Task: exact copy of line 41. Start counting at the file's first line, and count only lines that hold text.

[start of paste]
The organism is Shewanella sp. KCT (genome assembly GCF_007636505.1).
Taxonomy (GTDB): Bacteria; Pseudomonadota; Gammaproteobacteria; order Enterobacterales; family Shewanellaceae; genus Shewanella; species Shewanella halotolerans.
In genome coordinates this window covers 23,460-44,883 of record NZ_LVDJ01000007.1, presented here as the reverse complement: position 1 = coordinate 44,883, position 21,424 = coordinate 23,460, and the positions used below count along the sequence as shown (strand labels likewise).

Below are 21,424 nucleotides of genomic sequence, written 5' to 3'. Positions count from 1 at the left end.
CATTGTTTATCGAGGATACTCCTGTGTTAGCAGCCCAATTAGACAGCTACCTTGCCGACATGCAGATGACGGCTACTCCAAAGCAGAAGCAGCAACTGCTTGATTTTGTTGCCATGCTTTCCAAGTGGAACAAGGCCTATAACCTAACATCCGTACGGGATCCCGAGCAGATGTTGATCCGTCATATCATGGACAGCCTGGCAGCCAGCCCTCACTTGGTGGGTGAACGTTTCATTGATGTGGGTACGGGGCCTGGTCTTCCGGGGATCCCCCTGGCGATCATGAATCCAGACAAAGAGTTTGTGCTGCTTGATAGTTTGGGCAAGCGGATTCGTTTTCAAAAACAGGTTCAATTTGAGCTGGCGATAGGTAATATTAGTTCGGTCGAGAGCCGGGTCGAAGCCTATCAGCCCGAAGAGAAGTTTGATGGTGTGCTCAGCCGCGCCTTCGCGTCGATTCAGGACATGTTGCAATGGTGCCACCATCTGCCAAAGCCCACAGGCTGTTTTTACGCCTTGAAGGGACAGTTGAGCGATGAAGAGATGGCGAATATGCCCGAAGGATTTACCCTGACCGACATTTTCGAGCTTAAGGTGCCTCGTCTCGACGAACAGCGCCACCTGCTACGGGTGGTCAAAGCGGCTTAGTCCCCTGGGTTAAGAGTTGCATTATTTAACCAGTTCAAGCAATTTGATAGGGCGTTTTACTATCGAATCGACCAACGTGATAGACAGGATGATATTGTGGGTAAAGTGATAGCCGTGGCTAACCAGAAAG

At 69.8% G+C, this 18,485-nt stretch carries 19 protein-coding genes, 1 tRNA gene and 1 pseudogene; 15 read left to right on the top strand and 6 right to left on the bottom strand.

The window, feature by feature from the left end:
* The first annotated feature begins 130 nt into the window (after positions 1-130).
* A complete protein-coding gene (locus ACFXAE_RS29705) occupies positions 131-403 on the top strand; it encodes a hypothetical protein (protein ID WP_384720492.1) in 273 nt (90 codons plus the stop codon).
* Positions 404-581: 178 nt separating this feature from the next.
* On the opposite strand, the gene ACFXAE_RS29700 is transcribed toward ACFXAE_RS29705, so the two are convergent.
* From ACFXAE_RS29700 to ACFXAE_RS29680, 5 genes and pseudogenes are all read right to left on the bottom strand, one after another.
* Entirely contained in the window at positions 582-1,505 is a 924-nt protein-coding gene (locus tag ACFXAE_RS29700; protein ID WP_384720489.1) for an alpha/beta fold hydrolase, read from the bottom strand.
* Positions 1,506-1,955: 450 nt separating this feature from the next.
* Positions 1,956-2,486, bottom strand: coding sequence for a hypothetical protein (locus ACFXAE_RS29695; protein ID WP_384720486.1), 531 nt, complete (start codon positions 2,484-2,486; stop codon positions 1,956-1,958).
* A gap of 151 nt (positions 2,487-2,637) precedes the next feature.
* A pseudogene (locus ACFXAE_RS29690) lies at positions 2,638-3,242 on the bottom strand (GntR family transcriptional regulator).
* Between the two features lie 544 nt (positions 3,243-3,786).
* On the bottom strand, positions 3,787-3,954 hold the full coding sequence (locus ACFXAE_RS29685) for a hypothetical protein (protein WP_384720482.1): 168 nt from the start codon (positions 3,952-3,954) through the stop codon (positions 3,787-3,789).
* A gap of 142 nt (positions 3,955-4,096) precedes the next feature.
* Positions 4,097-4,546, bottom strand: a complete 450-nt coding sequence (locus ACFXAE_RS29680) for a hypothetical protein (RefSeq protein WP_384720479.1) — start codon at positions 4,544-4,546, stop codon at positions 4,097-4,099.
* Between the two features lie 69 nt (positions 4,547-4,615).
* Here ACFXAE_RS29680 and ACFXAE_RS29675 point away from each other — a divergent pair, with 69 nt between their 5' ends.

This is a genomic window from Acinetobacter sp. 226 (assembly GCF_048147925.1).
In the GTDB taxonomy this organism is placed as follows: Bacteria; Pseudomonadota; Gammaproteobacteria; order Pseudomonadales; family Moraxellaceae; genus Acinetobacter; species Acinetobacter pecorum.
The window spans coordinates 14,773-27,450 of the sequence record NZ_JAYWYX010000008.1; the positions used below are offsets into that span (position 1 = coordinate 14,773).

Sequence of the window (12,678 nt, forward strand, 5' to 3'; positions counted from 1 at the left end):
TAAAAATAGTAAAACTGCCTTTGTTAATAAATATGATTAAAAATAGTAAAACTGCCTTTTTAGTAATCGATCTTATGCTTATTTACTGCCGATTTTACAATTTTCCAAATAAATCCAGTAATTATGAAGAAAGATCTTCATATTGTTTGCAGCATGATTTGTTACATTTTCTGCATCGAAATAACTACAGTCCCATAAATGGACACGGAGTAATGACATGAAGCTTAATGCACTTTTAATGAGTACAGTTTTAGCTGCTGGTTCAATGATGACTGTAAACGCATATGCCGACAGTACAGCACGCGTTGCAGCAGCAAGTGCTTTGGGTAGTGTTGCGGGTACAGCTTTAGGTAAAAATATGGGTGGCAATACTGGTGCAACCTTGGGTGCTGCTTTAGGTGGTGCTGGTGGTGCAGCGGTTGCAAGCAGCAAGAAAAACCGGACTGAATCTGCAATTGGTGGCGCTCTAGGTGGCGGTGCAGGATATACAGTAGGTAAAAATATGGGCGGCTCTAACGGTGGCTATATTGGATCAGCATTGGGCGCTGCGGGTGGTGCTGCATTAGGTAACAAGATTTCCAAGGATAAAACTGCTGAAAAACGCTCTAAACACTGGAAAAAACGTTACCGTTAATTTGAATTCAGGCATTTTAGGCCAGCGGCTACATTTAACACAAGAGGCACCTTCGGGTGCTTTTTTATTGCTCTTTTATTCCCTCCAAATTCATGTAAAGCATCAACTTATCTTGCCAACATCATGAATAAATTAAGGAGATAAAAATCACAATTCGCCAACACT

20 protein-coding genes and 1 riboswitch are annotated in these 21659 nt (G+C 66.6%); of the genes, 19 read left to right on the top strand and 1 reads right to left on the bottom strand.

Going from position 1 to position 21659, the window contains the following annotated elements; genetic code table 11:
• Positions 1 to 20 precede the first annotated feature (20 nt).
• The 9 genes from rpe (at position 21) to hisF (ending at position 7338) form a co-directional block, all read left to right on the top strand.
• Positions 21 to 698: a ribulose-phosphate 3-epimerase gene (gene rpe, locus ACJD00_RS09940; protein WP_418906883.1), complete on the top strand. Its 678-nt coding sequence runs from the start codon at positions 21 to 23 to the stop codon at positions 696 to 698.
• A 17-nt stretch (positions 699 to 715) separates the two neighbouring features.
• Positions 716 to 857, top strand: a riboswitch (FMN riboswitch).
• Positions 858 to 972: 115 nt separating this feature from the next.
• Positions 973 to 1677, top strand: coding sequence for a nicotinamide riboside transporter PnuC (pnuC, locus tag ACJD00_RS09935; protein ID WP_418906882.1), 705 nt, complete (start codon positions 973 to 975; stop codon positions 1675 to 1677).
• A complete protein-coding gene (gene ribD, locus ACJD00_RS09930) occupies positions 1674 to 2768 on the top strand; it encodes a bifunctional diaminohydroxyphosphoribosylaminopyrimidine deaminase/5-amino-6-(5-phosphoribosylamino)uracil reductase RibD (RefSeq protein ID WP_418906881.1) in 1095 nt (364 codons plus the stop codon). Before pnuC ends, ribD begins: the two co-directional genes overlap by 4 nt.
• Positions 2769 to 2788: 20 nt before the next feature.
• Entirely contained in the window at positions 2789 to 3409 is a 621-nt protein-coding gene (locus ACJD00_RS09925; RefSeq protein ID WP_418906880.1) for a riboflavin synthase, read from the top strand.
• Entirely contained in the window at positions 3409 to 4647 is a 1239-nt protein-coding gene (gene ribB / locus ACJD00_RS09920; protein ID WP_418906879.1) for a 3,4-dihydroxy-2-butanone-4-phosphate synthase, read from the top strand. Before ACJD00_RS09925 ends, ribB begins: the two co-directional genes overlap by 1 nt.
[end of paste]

• Entirely contained in the window at positions 3409 to 4647 is a 1239-nt protein-coding gene (gene ribB / locus ACJD00_RS09920; protein ID WP_418906879.1) for a 3,4-dihydroxy-2-butanone-4-phosphate synthase, read from the top strand. Before ACJD00_RS09925 ends, ribB begins: the two co-directional genes overlap by 1 nt.